You implied that this was bullying by comparing it to your personal experiences, but you're still having a hard time dissociating "her" from the sports team. If you think this girl would have been bullied by all those fans if she were not wearing Packers gear, then you are wrong.
I lived in Chicago for many years, and trust me, Bears fans aren't some group of misogynist jerks just out to pick on ugly girls. This is purely Packer-related vitriol. For years (even before the internet) people have gone to stadiums and said way worse things about rival opponents and anyone associated with them.
Cyber bullying is an ACTUAL wayy more serious thing than this.
I believe bullying has some form of harrassment in the element of it. I don't see this girl being harassed. I see it as people who saw a picture of a cheerleader from their rival team and called her ugly. It also appears she had to go out of her way to find the picture and read the comments. In fact, it appears that not one person even knew the girl's name or went any further than calling her ugly or whatever was involved in those posts.
I see people talk about 'moral obligation', but 'morals' have nothing to do with it. I've seen a lot of people here call other people on the forum 'stupid' or the like. Does that mean those people are immoral?
Of course not.
And it doesn't mean they are bullies either.
It means that in this situation they were mean and rude; most likely due to her cheering for a hated rival. Something tells me if she was wearing a Bears jacket, nobody would have said a word or it would have been very positive.
I believe it's a very good trait to have is to ignore criticism and people who are being mean to you. Nobody is condoning that behavior. But, there's really not much you can do and giving those people attention is what they wanted in the first place. And if you're going to let every mean or rude comment towards you get you bent out of shape, you're going to have a tough life.
No, everyone has the right. It's in our Constitution.
The comment about what the guy would do to her, from behind, with a bag over her head.
Say what you want, call it what you want, .. but I hope our society never reaches a point when that is accepted.
Maybe it already has, ..sad.
...tough life when you have to go through unfortunate incidents.
But I do believe in giving back to people the negative attention they never expected in the first place.
Earlier in this thread I wondered aloud what would happen if the poster who wrote what he would do to this girl with a paper bag was exposed to society.
It's not attention they crave. It's the power of anonimity given by the internet to say whatever they want with impunity.
I don't think that as a society we should give that to them.
You want to say I hate the Packers. Fine that is acceptable as it is an entity that is typically faceless and always changing. (never the same players nor the same employees/cheerleaders for that matter)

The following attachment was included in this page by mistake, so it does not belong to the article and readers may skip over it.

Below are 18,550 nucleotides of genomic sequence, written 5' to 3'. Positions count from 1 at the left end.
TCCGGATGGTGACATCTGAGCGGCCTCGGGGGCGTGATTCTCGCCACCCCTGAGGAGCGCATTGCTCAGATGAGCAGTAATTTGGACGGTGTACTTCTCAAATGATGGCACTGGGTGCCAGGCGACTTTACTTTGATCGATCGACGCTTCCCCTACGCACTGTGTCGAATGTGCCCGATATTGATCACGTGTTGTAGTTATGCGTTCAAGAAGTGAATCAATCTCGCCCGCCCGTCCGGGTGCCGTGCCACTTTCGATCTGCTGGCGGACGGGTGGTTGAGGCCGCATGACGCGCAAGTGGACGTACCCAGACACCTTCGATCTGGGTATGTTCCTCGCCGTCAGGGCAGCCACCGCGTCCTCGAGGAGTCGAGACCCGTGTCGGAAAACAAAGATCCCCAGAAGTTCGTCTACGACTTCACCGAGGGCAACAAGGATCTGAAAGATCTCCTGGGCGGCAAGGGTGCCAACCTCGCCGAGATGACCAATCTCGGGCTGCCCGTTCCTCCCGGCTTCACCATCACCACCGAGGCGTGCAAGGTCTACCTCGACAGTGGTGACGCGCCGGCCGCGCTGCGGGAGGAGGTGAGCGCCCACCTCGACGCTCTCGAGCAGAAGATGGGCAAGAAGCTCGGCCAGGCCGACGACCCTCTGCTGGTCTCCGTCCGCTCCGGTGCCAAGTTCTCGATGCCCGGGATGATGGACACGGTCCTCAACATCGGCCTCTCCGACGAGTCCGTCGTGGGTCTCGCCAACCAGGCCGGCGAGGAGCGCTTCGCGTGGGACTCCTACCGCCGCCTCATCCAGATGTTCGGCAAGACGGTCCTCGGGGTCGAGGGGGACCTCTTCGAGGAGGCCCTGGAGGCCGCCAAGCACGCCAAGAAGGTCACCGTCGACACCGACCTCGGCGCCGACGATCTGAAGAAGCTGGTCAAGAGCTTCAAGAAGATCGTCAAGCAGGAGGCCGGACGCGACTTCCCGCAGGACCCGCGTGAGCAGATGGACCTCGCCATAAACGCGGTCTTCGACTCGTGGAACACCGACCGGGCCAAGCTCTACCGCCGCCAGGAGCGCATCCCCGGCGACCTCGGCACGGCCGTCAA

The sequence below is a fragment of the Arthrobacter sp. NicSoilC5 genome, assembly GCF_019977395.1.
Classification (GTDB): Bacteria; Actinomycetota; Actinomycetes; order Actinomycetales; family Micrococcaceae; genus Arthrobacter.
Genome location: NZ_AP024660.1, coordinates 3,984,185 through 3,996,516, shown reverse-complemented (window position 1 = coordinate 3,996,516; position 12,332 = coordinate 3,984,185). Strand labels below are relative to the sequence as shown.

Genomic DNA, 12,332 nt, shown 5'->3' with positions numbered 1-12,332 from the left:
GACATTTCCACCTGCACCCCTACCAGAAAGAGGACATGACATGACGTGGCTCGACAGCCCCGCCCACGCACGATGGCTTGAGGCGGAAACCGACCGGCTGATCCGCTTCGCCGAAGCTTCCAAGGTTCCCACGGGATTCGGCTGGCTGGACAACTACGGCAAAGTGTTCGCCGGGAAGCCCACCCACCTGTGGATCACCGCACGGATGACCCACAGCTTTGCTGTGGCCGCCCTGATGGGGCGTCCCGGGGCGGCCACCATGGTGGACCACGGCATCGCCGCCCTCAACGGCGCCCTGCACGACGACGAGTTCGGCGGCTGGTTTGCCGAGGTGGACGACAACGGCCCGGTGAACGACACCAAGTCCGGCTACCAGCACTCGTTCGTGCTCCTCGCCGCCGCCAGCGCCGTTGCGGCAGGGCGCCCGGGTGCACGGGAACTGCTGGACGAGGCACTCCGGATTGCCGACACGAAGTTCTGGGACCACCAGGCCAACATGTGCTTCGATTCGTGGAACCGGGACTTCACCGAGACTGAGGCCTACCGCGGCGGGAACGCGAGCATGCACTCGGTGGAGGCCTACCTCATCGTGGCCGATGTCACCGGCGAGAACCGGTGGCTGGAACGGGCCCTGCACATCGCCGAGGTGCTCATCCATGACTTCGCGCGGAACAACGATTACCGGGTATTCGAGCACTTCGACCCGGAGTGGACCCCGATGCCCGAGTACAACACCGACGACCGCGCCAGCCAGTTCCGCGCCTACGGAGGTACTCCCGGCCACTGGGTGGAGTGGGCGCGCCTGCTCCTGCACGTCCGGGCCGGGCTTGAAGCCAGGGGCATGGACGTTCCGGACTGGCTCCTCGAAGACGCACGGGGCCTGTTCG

But to post this lady's picture and then write the things on the fan page. That to me is stepping over bounds.
I just don't think it is right to let that happen and that behavior should be shouted down.
Defending the defenceless is a noble cause and IMO core to our humanity.
Odd there seems to be more vitriol thrown at the lady who attack the service dog in another thread, but not a lot of empathy for this lady who happens to be a human being.
We consider the service dog as defenceless and this lady as someone who should know better or should learn to suck it up.
Is there not something disturbing to you about this?
Do you live in America? Just turn on the TV and you will see we are way past that point.
...aren't alarmed by this, but are mortified by a woman beating a dog with a metal pole.
When did we begin to value one and not the other no matter how different the two circumstances are.
Not the TV I watch, ... I guess that's why I don't watch much TV.
...I travel to the US all the time and it is a good country.
One worth fighting this kind of behavior. It doesn't have to be acceptable.
If she had posted her photo, then it's fair game to some degree. But that photo was posted on the Bears' site against her will.
At that point, the bullying began.
I'll agree to an extent, but this kind of internet behavior is still uncalled for and the people who do it occasionally end up having a tough life.
I already noted the troller Michael Brutsch, but one does not have to be so extreme to have consequences.
Most of us will be looking for a job again at some point - employers do Google applicants. If the search reveals they did stupid and crazy things, including the bile directed at this cheerleader, they mysteriously get dropped from consideration. I have no sympathy for such people.
It's called emotional intelligence - save your wrath for something real like being physically attacked.
You don't need anyone's permission to post a picture of them. If you did, the paparazzi would be out of a job.
who hasn't said that about some woman at some point in his life?